To achieve satisfactory product characteristics (TPE, gloss, fuse fix) thereby achieving high quality output, several operating states are monitored during the copy mode, depending upon the parameters of the job selected (color, transparencies, black & white, paper size). If the selected job requires a fuser temperature above the detected fuser temperature, the machine will either:
a. cycle out and inform the operator to "Please Wait: The System is Warming Up." Upon reaching the fusing temperature conditions required by the job selected, the machine will inform the operator that the machine is "Ready", at which point the operator selects start to continue the job; or
b. reduce the copy rate from 20 to 10 copies per minute (cpm). Generally, the copy rate is only reduced when paper size is 11"×17" or A3, however, reducing the copy rate would achieve the desired output for the other jobs as well.
There are three basic modes of operation that occur which require temperature control: warm up, standby, and run.
The following is a description of the types of operations that occur during each of the above modes. In the warm up mode, the temperature of fuser roll 74 and pressure roll 72 is sampled on alternating half second intervals. To determine if the temperature readings taken are valid, previous readings are compared to current readings, and validity is determined. Also, the determination of the lamp status is updated each second. The time, from power up, for the fuser roll to reach the warm up temperature range is 5 minutes and 45 seconds, or 345 seconds. If the fuser roll has not reached the desired temperature within that time frame, a fuser sensor fault is displayed. When the fuser roll has reached the desired temperature, a status update is sent to IPS 12.
In the standby mode, the fuser roll temperature and the pressure roll temperature are controlled independently. The fuser roll temperature is preferably in the range of 380° F. to 390° F., and preferably about 385° F. The pressure roll temperature is preferably about 350° F.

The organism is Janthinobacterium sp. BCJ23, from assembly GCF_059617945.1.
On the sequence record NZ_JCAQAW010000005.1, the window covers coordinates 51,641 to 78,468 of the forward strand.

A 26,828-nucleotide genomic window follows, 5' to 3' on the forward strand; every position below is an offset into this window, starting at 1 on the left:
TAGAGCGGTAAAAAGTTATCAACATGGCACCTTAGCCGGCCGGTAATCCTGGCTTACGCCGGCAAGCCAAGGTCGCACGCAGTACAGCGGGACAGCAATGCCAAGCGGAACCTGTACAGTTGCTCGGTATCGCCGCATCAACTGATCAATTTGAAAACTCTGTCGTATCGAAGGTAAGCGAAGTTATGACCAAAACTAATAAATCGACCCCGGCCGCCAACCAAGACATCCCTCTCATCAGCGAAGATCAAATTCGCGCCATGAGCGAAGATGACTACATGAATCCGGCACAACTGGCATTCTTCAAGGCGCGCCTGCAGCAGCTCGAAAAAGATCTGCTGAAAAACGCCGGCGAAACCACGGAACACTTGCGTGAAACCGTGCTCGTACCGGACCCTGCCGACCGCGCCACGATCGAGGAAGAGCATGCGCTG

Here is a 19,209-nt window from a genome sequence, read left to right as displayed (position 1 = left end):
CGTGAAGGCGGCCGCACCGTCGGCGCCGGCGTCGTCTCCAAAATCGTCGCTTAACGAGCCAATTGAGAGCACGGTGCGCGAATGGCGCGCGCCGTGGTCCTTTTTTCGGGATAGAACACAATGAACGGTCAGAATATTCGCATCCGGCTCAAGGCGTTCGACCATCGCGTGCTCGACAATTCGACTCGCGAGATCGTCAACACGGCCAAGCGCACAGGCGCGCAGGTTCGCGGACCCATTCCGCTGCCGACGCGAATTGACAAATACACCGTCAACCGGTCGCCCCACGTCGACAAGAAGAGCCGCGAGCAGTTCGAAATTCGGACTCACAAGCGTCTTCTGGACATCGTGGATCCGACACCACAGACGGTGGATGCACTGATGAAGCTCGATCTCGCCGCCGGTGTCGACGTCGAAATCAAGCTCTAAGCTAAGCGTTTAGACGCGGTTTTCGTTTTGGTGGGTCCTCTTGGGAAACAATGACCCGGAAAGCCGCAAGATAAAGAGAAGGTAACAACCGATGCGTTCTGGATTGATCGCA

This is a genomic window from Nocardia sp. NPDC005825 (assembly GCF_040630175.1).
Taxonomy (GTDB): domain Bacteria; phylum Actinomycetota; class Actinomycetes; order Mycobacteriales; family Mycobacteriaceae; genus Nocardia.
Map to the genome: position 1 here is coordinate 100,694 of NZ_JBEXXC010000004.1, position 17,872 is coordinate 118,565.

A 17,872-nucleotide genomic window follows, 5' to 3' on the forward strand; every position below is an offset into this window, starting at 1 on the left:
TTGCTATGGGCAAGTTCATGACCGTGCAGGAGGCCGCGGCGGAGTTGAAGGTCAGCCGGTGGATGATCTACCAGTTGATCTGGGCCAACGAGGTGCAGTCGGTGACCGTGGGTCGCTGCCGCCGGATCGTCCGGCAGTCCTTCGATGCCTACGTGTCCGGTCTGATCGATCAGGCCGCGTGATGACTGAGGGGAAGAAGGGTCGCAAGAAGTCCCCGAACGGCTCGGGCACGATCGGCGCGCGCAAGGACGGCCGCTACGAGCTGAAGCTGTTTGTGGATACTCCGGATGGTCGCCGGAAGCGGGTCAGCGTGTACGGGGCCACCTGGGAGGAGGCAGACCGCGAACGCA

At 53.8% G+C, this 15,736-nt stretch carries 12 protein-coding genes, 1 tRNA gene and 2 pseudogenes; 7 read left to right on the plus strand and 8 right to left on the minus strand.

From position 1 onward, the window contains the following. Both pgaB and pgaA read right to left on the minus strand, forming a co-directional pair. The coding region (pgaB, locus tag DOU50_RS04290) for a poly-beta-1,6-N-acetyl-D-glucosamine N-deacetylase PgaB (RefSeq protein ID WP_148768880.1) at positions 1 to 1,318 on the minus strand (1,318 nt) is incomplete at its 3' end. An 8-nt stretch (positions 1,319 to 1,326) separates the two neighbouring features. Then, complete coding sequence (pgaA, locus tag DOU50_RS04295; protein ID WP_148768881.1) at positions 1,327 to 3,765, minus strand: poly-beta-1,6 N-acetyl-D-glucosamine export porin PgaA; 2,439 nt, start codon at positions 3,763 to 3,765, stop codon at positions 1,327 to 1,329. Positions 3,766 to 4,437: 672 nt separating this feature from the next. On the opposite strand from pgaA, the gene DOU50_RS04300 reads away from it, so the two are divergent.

In the run mode, fuser roll 74 is dominant over pressure roll 72, i.e., if the fuser roll requires power, the pressure roll lamp is turned off. Temperature status updates of the pressure roll and the fuser roll are sent to IPS 12. The fuser roll temperature during the run mode is maintained at about 385° F. At no time during the run mode are both the fuser roll and the pressure roll lamps "on" due to the total fuser power allocation goals.
The fuser operation is broken down into seven states, called performance levels corresponding to fuser copy quality characteristics, i.e. TPE, gloss and fuse fix. Each level contains minimum parameters for various job parameters. For example, referring to FIG. 3 and Table 1, performance level 1 corresponds to a warm-up state. If the fuser roll has not reached a predetermined temperature (i.e., that defined by performance level 1) within a predetermined time, a fuser roll undertemp fault is displayed. Performance level 2 corresponds to the minimum performance level for black and white paper copies. The minimum fuser roll temperature is 335° F. Performance level 3 corresponds to the minimum level for black and white paper copies using A3 or 11"×17" size paper. The minimum fuser roll temperature at performance level 3 is 345° F. Performance level 4 corresponds to the minimum level for black and white transparencies. The minimum fuser roll temperature is 350° F. Performance levels 5 and 6 correspond to the minimum levels for high quality transparency projection efficiency and gloss characteristics for color copies. For these job parameters, the temperature of fuser roll 74 and pressure roll 72 must satisfy the following relation:
(1) T(F/R)+0.46[T(P/R)]≧522° F.,
where T(F/R) is the temperature of the fuser roll and T(P/R) is the temperature of the pressure roll.
At performance level 7, all jobs are available. The minimum fuser roll temperature is about 385° F., and the minimum pressure roll temperature is about 350° F.
TABLE I__________________________________________________________________________ MIN F/R MIN P/R MACHINE STATUSPERFORMANCE JOB TEMP TEMP IF BELOWLEVEL REQUIREMENT °F. °F. REQUIRED TEMP__________________________________________________________________________1 FUSER NOT 320 N/A UNDERTEMP READY TO FAULT MAKE COPIES2 MIN FUSE FIX 335 N/A CYCLE OUT, BLACK COPY PLEASE WAIT MODE3 MIN FUSE FIX 345 N/A SHIFT CPM FOR A3 OR FROM 20 TO 10 11 × 17 JOB, B/W JOB4 MIN FUSE FIX 350 N/A CYCLE OUT, FOR BLACK PLEASE WAIT TRANSPARENCIES5 & 6 TPE AND GLOSS SEE SEE CYCLE OUT, FOR COLORED EQUATION EQUATION PLEASE WAIT COPIES (1) (1)7 ALL JOBS ARE 385 350 AVAILABLE__________________________________________________________________________